Basically, the first fifteen to twenty minutes of the film has some wonderful shots of the desert, waterfalls, geologic formations, clouds billowing so close it's as if one's inside them, and aerial photography that makes one appreciate the landscape.
The rest of the movie then shows the human side. Caterpillar tractors lay out pipes, dotting the landscape with a network of electric towers, resembling wire framework travesties of men, power plants billowing steam and smoke smack in the middle of the desert, atomic tests in the desert, nuclear plants... abominations invading the environment. Rivers have been stopped by dams. And the military testing in the desert does nothing more than pollute the ground and air with explosions.
Switch over to the big city and the 12 lane highways, with its network of overpasses, byways, merging lanes, cars moving bumper to bumper, passing each other. Then we see the decrepit slums, abandoned projects, which are then blown up, slowly sinking to the ground in clouds of dust.
The time-lapse photography of people milling in line for subway tickets, eating, bowling, playing video games, etc. shows the city as the organism, streets, entrances and exits as blood vessels, humans as the blood cells.
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Format: DVD
First, the good news: Koyaanisqatsi is finally available commercially in DVD format.
Next, the bad news: The film image has been CROPPED! "Enhanced", if you will, for widescreen TVs. The disc's case says, "16:9 WIDESCREEN 1.85:1 -- Theatrical release format." Bull ! I've seen Koyaanisqatsi in the theater and was immediately struck by the fact it was being projected in the standard 4:3 (1.33:1) aspect ratio--not widescreen ! I'm no fan of pan-and-scan hatchet-jobs on widescreen films, but neither am I a fan of this equally reprehensible practice of cutting away significant portions of a film's top and bottom just so it will fit comfortably on somebody's new [expensive]16:9 50" plasma wall-set. Just as P&S deprives us of frequently vital side information, here we are deprived of the beauty of Ron Fricke's *full-screen* images. And, man, do things look cramped up there. Do I dare lay the blame on MGM, rather than on the Institute for Regional Education, which owns the film ? In any event, it's a pity, a real pity ! And a shame !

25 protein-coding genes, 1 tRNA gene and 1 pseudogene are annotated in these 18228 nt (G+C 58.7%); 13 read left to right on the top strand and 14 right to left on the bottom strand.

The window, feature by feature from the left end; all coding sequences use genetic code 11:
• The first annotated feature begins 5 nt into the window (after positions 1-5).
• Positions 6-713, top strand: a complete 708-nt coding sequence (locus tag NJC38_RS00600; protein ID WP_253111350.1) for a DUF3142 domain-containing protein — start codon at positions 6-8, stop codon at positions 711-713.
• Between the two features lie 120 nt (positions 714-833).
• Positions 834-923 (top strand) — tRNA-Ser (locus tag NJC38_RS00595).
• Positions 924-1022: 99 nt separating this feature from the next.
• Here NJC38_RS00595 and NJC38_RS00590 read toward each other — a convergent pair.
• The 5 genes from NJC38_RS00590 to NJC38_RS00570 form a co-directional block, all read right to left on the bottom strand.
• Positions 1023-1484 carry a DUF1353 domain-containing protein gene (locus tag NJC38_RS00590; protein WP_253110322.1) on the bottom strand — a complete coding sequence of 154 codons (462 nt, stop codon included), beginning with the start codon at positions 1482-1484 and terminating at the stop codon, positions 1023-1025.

The other bad news is that the 5.1 soundtrack on this new disc is muffled, dull and lacking in definition and depth when compared to the privately-issued disc the IRE made available some time ago. Surround effects that were so obvious in the theater are nowhere to be heard here. I don't know if the IRE is still making their offer, now that this new MGM disc is in stores; but if you're a true Koyaanisqatsi devotee, and can ante up the money for a donation, my advice to you is to give it some *serious* consideration. It's absolutely worth it !
I'd really hoped this new release would be a dream-come-true, but now having viewed it, the only satisfaction I take is that I still have my private copy of the IRE disc...